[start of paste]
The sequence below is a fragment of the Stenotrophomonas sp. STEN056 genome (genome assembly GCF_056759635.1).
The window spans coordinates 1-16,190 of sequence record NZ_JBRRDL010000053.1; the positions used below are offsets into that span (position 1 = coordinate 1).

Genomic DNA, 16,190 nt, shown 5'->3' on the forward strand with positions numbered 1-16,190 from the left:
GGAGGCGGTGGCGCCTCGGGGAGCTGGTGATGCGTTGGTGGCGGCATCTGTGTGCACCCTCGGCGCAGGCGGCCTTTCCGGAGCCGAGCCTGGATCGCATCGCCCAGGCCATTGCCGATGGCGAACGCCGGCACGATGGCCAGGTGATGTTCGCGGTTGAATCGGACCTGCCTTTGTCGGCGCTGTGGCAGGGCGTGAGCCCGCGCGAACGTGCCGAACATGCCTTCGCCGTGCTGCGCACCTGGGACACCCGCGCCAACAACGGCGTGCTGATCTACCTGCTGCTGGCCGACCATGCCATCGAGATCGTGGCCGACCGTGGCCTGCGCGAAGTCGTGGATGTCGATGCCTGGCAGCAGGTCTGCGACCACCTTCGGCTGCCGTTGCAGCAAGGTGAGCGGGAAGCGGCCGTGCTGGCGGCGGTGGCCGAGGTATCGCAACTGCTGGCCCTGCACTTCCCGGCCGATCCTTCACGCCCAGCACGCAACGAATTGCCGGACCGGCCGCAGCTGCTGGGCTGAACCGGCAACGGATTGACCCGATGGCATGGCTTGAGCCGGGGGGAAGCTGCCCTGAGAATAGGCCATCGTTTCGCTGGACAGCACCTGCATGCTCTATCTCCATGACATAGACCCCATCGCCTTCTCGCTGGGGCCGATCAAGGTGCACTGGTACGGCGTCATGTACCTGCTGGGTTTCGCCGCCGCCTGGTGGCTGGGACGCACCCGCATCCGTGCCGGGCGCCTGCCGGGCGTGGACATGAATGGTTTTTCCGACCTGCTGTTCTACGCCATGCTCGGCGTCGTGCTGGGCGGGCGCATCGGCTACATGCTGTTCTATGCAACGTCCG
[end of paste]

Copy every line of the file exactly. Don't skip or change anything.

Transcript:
The sequence below is a fragment of the Stenotrophomonas sp. STEN056 genome (genome assembly GCF_056759635.1).
The window spans coordinates 1-16,190 of sequence record NZ_JBRRDL010000053.1; the positions used below are offsets into that span (position 1 = coordinate 1).

Genomic DNA, 16,190 nt, shown 5'->3' on the forward strand with positions numbered 1-16,190 from the left:
GGAGGCGGTGGCGCCTCGGGGAGCTGGTGATGCGTTGGTGGCGGCATCTGTGTGCACCCTCGGCGCAGGCGGCCTTTCCGGAGCCGAGCCTGGATCGCATCGCCCAGGCCATTGCCGATGGCGAACGCCGGCACGATGGCCAGGTGATGTTCGCGGTTGAATCGGACCTGCCTTTGTCGGCGCTGTGGCAGGGCGTGAGCCCGCGCGAACGTGCCGAACATGCCTTCGCCGTGCTGCGCACCTGGGACACCCGCGCCAACAACGGCGTGCTGATCTACCTGCTGCTGGCCGACCATGCCATCGAGATCGTGGCCGACCGTGGCCTGCGCGAAGTCGTGGATGTCGATGCCTGGCAGCAGGTCTGCGACCACCTTCGGCTGCCGTTGCAGCAAGGTGAGCGGGAAGCGGCCGTGCTGGCGGCGGTGGCCGAGGTATCGCAACTGCTGGCCCTGCACTTCCCGGCCGATCCTTCACGCCCAGCACGCAACGAATTGCCGGACCGGCCGCAGCTGCTGGGCTGAACCGGCAACGGATTGACCCGATGGCATGGCTTGAGCCGGGGGGAAGCTGCCCTGAGAATAGGCCATCGTTTCGCTGGACAGCACCTGCATGCTCTATCTCCATGACATAGACCCCATCGCCTTCTCGCTGGGGCCGATCAAGGTGCACTGGTACGGCGTCATGTACCTGCTGGGTTTCGCCGCCGCCTGGTGGCTGGGACGCACCCGCATCCGTGCCGGGCGCCTGCCGGGCGTGGACATGAATGGTTTTTCCGACCTGCTGTTCTACGCCATGCTCGGCGTCGTGCTGGGCGGGCGCATCGGCTACATGCTGTTCTATGCAACGTCCG